Secondly, Brazil is a nation of diplomats. After a year in Rio, I found it impossible to imagine anyone being rude, mean or nasty to anyone else in public. Sure, they have their problems with violent crime, but I would find people sitting down and interacting with each other as if they were close family members or friends of long standing, only to realise that they were actually unknown to each other once they got up to leave and thought to introduce themselves. So the behaviour of these four young men really stuck out like a sore thumb.

I recognised one of them as I had seen him on TV a few times in one of the Brazilian telenovelas that dominate evening viewing. I had also seen him interviewed during a daytime show over the interesting fact that he resided in the favela of Vidigal, a stone’s throw away from some of the most expensive real estate in the world that line the world-famous beaches of Leblon and Ipanema. Another interesting fact revealed during the show was that he spoke English, something unusual given that learning English was normally a pursuit of the middle and upper classes.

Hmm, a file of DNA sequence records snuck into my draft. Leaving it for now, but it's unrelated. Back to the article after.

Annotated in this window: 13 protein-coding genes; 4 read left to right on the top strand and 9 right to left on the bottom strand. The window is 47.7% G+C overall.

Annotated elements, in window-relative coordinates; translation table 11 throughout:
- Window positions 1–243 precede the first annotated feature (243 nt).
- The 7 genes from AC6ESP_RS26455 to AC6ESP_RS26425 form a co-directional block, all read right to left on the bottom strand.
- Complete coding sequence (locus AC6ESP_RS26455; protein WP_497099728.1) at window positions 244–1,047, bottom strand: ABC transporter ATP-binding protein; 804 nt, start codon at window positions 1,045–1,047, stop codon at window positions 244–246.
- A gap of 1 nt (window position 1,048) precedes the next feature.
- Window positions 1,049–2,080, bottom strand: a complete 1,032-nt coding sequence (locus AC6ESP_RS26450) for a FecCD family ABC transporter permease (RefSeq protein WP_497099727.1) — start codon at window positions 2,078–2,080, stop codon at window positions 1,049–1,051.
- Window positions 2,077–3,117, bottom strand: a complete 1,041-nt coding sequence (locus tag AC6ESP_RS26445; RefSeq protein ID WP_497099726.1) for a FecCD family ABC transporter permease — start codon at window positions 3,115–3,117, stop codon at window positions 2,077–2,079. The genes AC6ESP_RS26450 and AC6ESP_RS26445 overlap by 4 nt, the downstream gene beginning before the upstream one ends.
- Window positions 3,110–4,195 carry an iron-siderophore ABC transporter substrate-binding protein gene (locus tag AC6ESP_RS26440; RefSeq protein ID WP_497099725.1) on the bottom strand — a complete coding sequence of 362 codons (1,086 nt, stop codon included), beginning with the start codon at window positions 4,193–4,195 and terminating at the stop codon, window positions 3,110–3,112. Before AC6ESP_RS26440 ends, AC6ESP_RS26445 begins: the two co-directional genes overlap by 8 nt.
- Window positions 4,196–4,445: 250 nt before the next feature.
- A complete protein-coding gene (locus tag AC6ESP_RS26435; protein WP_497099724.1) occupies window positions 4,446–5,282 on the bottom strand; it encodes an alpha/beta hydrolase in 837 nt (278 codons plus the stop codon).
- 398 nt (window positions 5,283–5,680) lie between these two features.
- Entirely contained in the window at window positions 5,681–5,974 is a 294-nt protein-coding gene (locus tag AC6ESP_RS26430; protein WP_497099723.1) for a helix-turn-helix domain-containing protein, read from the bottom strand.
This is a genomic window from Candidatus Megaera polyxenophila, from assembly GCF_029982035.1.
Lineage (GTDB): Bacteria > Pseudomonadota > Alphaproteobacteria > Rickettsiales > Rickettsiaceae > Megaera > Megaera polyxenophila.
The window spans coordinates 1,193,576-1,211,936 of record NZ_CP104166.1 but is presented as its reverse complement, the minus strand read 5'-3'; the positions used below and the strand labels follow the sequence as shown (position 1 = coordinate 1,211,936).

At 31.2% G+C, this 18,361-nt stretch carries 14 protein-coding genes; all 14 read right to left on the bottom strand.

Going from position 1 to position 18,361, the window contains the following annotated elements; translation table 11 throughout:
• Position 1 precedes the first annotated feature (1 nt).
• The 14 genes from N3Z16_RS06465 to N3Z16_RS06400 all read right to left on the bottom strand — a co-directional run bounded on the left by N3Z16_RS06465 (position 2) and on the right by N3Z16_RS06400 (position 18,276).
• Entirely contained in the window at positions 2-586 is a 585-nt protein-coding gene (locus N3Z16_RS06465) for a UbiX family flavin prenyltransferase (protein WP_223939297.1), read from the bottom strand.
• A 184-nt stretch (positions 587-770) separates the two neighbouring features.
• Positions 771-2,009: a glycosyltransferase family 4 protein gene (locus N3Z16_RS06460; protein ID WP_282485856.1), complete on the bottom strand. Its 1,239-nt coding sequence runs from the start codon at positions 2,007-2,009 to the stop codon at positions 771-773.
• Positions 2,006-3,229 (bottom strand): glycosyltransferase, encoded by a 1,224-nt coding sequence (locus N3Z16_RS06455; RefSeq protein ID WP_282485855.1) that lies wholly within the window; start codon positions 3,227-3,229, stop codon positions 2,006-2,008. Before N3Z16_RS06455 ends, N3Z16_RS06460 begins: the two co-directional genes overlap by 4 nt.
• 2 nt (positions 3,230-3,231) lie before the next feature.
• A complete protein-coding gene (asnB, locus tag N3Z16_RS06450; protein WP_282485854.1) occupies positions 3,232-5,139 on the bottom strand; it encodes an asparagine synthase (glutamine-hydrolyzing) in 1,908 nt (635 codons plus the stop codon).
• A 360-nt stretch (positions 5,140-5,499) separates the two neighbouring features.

Then it all made sense. Because he spoke English, he was exposed to the English-speaking world, dominated by American cultural influence. Brazilians have traditionally treated skin colour as a superficial physical characteristic, much in the same way as we treat hair colour. But by being exposed to American cultural influence, he would have come to realise that skin colour held much more meaning and significance than that of merely being an inconsequential physical characteristic. Skin colour represented identity. And because he, residing in a favela, was of a lower socioeconomic status, the identity that would have spoken loudest to him, the siren song that would have so drawn him inexorably to itself, would have been the specific subculture expressed in gangsta rap.

He would have educated his friends – who would need to be “black” in appearance – on this colour-based identity. And so they would have set about going around town expressing this newfound identity, with its ‘tude (attitude) and general disregard and contempt for the social norms and conventions that normally govern everyone else.

Thankfully, the effect of such an unfortunate cultural influence is quite limited in Brazil. Most Brazilians do not speak English, and so most “black” Brazilians are not aware of the “identity” that is meant to attach to their skin colour. There is little in the form of foreign content on the country’s television channels, telenovelas dominating evening viewing (four back to back when I was there, starting at 4.00pm, with the news interjecting in between). By the time the dubbed American movie came on at 10 or 11.00 pm, everybody has already gone to bed.